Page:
Isaiah continued to encourage the Israelites regarding their upcoming release from exile. He reminded them of their origin from Abraham and the many ways that God had helped them through their struggles in the past. Likewise, He would be with them in the future if they would abide with Him. Through His mercy, God would remove the cup of His fury from Judah and pass it to those who had oppressed them. As they would be released by Cyrus from the grasp of Babylonian captivity, sinners can be released by Christ from the bondage of their sins.
The prophet exhorted the captives to prepare for their departure from slavery to the freedom of being back home in Zion/Jerusalem. God’s name had been blasphemed and disrespected because other people assumed that He was unable to save His children from captivity. His name is likewise disrespected today by non-Christians when people claiming to be Christians, do evil deeds and live like the rest of the world. Freedom for the exiles would let the world know, “That I am He who speaks: ‘Behold, it is I.’”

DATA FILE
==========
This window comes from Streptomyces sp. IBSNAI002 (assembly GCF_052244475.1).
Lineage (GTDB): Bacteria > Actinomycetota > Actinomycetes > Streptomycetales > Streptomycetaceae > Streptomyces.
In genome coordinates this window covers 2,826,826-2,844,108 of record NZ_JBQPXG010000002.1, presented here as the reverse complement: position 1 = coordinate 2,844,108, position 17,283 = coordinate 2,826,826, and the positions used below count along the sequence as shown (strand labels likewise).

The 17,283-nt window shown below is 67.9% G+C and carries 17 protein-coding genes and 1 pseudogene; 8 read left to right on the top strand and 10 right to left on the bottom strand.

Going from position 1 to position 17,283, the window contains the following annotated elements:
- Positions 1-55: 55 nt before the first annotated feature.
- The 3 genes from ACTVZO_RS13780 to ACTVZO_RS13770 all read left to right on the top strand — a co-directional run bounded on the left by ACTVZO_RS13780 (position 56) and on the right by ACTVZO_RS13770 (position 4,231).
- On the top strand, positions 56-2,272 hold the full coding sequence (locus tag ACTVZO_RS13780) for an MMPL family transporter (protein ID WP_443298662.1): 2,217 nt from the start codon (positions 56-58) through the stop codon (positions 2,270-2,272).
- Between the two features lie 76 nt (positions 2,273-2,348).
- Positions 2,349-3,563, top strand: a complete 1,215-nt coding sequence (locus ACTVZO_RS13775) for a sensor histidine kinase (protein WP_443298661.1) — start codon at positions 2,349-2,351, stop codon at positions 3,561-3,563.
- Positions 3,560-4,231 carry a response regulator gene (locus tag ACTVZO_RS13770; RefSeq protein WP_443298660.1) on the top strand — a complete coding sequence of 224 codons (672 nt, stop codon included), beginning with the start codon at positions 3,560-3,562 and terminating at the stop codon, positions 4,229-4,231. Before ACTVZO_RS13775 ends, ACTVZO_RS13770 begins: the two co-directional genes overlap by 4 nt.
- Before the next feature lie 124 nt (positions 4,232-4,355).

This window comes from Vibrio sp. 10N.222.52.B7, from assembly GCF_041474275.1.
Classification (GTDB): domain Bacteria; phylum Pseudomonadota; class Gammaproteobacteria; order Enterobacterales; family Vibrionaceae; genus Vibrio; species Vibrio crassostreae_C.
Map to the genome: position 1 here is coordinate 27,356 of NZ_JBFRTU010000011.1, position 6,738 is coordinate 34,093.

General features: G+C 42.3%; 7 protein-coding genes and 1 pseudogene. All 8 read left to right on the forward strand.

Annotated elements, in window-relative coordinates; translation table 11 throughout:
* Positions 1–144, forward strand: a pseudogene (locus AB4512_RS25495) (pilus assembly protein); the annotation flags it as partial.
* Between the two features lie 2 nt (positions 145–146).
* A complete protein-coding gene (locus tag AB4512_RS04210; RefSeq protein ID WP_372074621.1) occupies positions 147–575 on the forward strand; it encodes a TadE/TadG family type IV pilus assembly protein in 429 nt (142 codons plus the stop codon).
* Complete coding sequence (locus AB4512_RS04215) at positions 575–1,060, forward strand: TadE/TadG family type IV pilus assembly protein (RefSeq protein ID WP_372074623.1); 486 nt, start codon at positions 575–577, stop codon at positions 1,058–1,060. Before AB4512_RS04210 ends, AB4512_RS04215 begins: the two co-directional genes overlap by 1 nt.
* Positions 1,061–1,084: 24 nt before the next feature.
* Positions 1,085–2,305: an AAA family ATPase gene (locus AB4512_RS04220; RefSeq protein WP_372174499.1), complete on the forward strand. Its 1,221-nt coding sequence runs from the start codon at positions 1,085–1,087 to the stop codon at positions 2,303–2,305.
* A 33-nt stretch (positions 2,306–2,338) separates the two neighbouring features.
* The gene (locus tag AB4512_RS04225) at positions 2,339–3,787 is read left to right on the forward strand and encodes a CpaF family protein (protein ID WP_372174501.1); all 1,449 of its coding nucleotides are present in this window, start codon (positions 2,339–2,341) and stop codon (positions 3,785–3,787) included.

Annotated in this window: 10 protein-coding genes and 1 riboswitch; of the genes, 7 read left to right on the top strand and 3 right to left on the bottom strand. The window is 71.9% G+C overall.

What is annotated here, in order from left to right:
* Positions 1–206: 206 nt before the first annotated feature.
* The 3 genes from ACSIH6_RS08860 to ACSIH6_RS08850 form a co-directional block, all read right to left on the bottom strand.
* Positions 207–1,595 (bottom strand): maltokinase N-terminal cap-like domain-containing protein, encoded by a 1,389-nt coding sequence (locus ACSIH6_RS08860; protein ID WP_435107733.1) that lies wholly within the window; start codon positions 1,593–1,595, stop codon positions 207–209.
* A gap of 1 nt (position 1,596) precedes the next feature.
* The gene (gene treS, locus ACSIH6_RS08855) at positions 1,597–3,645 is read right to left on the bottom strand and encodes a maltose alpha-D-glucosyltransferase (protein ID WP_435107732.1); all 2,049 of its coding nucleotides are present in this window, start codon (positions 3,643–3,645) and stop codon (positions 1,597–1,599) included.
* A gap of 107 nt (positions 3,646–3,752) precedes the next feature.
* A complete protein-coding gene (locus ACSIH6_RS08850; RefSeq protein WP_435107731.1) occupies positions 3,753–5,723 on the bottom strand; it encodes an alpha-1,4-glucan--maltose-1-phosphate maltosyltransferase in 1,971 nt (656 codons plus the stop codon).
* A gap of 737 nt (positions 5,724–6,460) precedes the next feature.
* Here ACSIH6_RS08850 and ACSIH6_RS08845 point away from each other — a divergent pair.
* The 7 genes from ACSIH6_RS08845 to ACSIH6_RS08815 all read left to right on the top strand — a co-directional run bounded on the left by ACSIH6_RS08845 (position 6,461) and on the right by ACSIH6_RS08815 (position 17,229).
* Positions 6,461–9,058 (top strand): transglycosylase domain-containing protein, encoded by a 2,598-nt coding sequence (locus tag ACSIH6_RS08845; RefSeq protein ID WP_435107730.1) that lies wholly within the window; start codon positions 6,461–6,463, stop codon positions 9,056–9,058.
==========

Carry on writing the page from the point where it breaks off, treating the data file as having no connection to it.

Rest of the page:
It would be a joyful and happy occasion when the news of their deliverance would be proclaimed. Their departure would be orderly and without the confusion of haste that had occurred when they left Egypt hundreds of years earlier. One’s deliverance from the bondage of sin is also a joyful and happy experience.
When man, whom God had created, first sinned in the Garden of Eden, God revealed His plan to eventually redeem us from the consequences of our sins.
The prophet, Isaiah was very graphic in describing the appearance and sacrifice of the Savior of Israel AND the Gentiles. Instead of coming on a great white horse as one might imagine, the Messiah would appear as a Servant in humble surroundings and be rejected by His own people. One also might expect Him to have a regal and flamboyant demeanor. However, there would be no beauty in Him and He would be a man of sorrows and grief because of our sins.
Deserved or undeserved, punishment is not pleasant—especially if it is undeserved. Obviously, undeserved death would be even more tragic. The Servant would be, “bruised for our iniquities…And the Lord has laid on Him the iniquity of us all.” Even through all of the unjust treatment that He would endure, He would not try to defend Himself.
At the end of His earthly life, the Servant; the Messiah; the King of kings; the Lord of lords; the Savior of mankind would not die the death of royalty. Instead, He would be, “numbered with the transgressors…”